Rolls Royce Revisited

A few months ago we outlined our investment thesis on Rolls Royce. Last week the company provided a poor operational update and outlook and the share price fell sharply on the news. This note is a review of our thesis on Rolls Royce where we have continued to accumulate shares into market weakness.

Rolls Royce provides sophisticated power systems (engines) and services for use in the air, land and at sea. It is important to note that the company no longer has any link to the well-known auto-manufacturer. The aerospace division represents roughly two-thirds of company revenue and is the key to our thesis.

Our investment thesis can be summarised as follows:

  1. Air travel is a structural growth market
  2. Within the industry, demand for more efficient engines will continue to grow
  3. Rolls Royce has a strong competitive advantage within its core market (engines for large aircraft)
  4. As their installed fleet of engines grows, recurring service revenue will follow
  5. A new CEO will be able to simplify the business and improve group margins and cash flows

The two charts below show the expected growth in their core market as well as the expected engines to be delivered by Rolls Royce over the next 10 years.





Given the nature of the industry, the timing of this large backlog of engine demand converting to sales and cash flow is uncertain. It is this uncertainty that is allowing us to buy shares in the company at very depressed levels, even though we acknowledge that we have probably been early in our staggered purchases.

Despite the negative update, we remain comfortable with the long-term industry dynamics as well as the competitive positioning of Rolls Royce who operate in a duopoly in the wide-body aircraft engine market. This is supported by the fact that they are the exclusive engine provider for most of the Airbus wide-body fleet. We look forward to the new CEO providing a strategic review later in the month as to how he plans to capitalize on this strong competitive position to grow cash flows for shareholders in the years ahead.

Sporting analogies are often used to explain the complex world of investing. There have been recent articles highlighting how the Springboks might have fared were they listed on the stock market. With the World Cup over, I do think that there are a few key characteristics of the winning All Blacks that are also required to achieve success in the investment management industry.

Consistency in approach

A key strength of the All Blacks has been the consistency in the style of rugby that they play. While it may be easy on the eye, the fact that they have adopted the same approach over a lengthy period of time is what is important and hasbeenakeyingredientoftheirsuccess. Investmentmanagementisnodifferent. Whilethereisscopefordifferent approaches or philosophies, the important thing is to be consistent and not make changes at inopportune times.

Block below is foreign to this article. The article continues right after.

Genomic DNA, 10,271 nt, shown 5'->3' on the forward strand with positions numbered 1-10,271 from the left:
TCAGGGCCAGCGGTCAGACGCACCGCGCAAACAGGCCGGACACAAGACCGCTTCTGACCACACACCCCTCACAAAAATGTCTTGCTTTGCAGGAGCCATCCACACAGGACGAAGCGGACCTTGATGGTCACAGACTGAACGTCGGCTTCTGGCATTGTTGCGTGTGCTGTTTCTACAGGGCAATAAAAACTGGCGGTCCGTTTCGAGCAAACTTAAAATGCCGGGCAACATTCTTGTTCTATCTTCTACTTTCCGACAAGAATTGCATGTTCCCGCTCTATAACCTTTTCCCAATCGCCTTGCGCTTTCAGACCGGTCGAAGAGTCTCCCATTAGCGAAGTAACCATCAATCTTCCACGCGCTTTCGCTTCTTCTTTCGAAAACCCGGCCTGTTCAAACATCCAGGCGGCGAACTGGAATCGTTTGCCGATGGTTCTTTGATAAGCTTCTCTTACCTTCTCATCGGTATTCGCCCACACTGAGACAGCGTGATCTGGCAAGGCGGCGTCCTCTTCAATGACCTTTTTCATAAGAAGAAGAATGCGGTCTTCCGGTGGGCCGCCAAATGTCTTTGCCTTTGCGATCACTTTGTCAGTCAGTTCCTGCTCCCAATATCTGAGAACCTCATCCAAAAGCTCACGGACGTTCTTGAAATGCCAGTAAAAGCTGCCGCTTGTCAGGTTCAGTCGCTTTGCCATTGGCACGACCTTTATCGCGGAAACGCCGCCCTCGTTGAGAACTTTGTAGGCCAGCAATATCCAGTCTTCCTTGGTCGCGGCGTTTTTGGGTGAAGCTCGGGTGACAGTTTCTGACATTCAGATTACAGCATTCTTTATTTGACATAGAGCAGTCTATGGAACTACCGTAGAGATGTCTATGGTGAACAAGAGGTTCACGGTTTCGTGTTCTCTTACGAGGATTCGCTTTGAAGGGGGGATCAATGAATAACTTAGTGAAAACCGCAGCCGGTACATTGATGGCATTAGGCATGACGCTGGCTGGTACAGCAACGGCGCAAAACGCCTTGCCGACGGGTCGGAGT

Process versus results

It is a natural tendency to be too focused on short term results and many view this as a key weakness of the Springbok team. Good sports and investment teams, like the All Blacks, are focused on the process, confident in the fact that following a sound process will lead to the desired results. Games will be lost and investment mistakes will be made, but the key is to learn from these and try to improve the process going forward.


The All Blacks players and coaching staff displayed a calmness of true champions during the latter stages of the tournament, making sound decisions under intense pressure. Strong temperament is one of the key ingredients for long term investment success as well. The ability to think clearly and independently, remain calm and be decisive in times of market turbulence is a key differentiator in the investment industry.

The bench

The All Blacks substitute bench was also a major factor in their success. We think of the Special Value Situations portion of our portfolio as our bench. While the contribution (position size) may not be as significant as the starting fifteen (Core Blue Chip Holdings), during the full course of the game they can make a large contribution to the end result. Like Steve Hansen, it is our job to utilise them wisely in accordance with our long term objective.

Value versus growth

Were the All Blacks and the Springboks listed at the moment, it is likely that the All Blacks would be a popular, high flying growth stock trading on a PE of 50. They would be very difficult not to own. The Springboks, on the other hand, would be trading on a single digit multiple and feature in the portfolios of value managers only. We would be attracted to the Springboks as an out of favour Blue Chip operating below potential, but we might have some concerns around the strategic direction of management.


Despite their dominance in the tournament the All Blacks remained grounded and humble at all times. The lack of arrogance after such a lengthy period of outperformance can only be admired. Humility is another key attribute of most good investors. If one does not have it, the market is likely to teach one sooner or later.


Despite all the similarities between sport and investing, there is one key difference. In sport one knows when the World Cup is going to take place and can prepare accordingly. In investing the real test comes in times of market panic, but investors are not forewarned and the big games usually arrive unexpectedly. We remain focused, looking at different combinations, whilst patiently selecting a squad of businesses that we think will enable us to win most games in the years that lie ahead.